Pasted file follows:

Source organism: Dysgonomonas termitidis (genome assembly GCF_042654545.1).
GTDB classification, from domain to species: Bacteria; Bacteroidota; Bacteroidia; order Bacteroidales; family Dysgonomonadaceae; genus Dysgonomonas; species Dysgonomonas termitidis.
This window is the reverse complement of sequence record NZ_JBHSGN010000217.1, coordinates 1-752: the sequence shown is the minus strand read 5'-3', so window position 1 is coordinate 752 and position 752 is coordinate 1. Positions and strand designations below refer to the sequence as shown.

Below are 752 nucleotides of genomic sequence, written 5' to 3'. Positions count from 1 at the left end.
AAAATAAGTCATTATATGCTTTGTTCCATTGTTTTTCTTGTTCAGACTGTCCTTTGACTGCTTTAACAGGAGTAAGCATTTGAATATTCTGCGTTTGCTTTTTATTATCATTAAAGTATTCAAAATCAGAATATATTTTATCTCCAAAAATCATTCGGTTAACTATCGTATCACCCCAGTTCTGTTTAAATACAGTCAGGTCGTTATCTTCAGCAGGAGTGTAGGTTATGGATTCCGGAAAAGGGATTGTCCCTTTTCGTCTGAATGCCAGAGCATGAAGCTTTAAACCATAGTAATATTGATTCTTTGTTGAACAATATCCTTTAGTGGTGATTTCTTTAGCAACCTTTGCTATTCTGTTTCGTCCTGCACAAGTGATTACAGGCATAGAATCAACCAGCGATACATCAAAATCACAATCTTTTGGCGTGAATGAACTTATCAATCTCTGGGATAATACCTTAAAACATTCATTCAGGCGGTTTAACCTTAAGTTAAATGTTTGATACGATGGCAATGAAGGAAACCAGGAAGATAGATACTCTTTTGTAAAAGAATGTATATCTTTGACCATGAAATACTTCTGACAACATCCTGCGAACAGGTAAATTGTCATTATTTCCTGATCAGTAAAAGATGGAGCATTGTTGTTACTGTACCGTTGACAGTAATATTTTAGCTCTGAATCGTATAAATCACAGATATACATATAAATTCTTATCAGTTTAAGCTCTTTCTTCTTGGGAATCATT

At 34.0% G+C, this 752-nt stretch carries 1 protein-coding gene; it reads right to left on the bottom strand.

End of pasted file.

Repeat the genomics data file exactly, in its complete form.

Source organism: Dysgonomonas termitidis (genome assembly GCF_042654545.1).
GTDB classification, from domain to species: Bacteria; Bacteroidota; Bacteroidia; order Bacteroidales; family Dysgonomonadaceae; genus Dysgonomonas; species Dysgonomonas termitidis.
This window is the reverse complement of sequence record NZ_JBHSGN010000217.1, coordinates 1-752: the sequence shown is the minus strand read 5'-3', so window position 1 is coordinate 752 and position 752 is coordinate 1. Positions and strand designations below refer to the sequence as shown.

Below are 752 nucleotides of genomic sequence, written 5' to 3'. Positions count from 1 at the left end.
AAAATAAGTCATTATATGCTTTGTTCCATTGTTTTTCTTGTTCAGACTGTCCTTTGACTGCTTTAACAGGAGTAAGCATTTGAATATTCTGCGTTTGCTTTTTATTATCATTAAAGTATTCAAAATCAGAATATATTTTATCTCCAAAAATCATTCGGTTAACTATCGTATCACCCCAGTTCTGTTTAAATACAGTCAGGTCGTTATCTTCAGCAGGAGTGTAGGTTATGGATTCCGGAAAAGGGATTGTCCCTTTTCGTCTGAATGCCAGAGCATGAAGCTTTAAACCATAGTAATATTGATTCTTTGTTGAACAATATCCTTTAGTGGTGATTTCTTTAGCAACCTTTGCTATTCTGTTTCGTCCTGCACAAGTGATTACAGGCATAGAATCAACCAGCGATACATCAAAATCACAATCTTTTGGCGTGAATGAACTTATCAATCTCTGGGATAATACCTTAAAACATTCATTCAGGCGGTTTAACCTTAAGTTAAATGTTTGATACGATGGCAATGAAGGAAACCAGGAAGATAGATACTCTTTTGTAAAAGAATGTATATCTTTGACCATGAAATACTTCTGACAACATCCTGCGAACAGGTAAATTGTCATTATTTCCTGATCAGTAAAAGATGGAGCATTGTTGTTACTGTACCGTTGACAGTAATATTTTAGCTCTGAATCGTATAAATCACAGATATACATATAAATTCTTATCAGTTTAAGCTCTTTCTTCTTGGGAATCATT

At 34.0% G+C, this 752-nt stretch carries 1 protein-coding gene; it reads right to left on the bottom strand.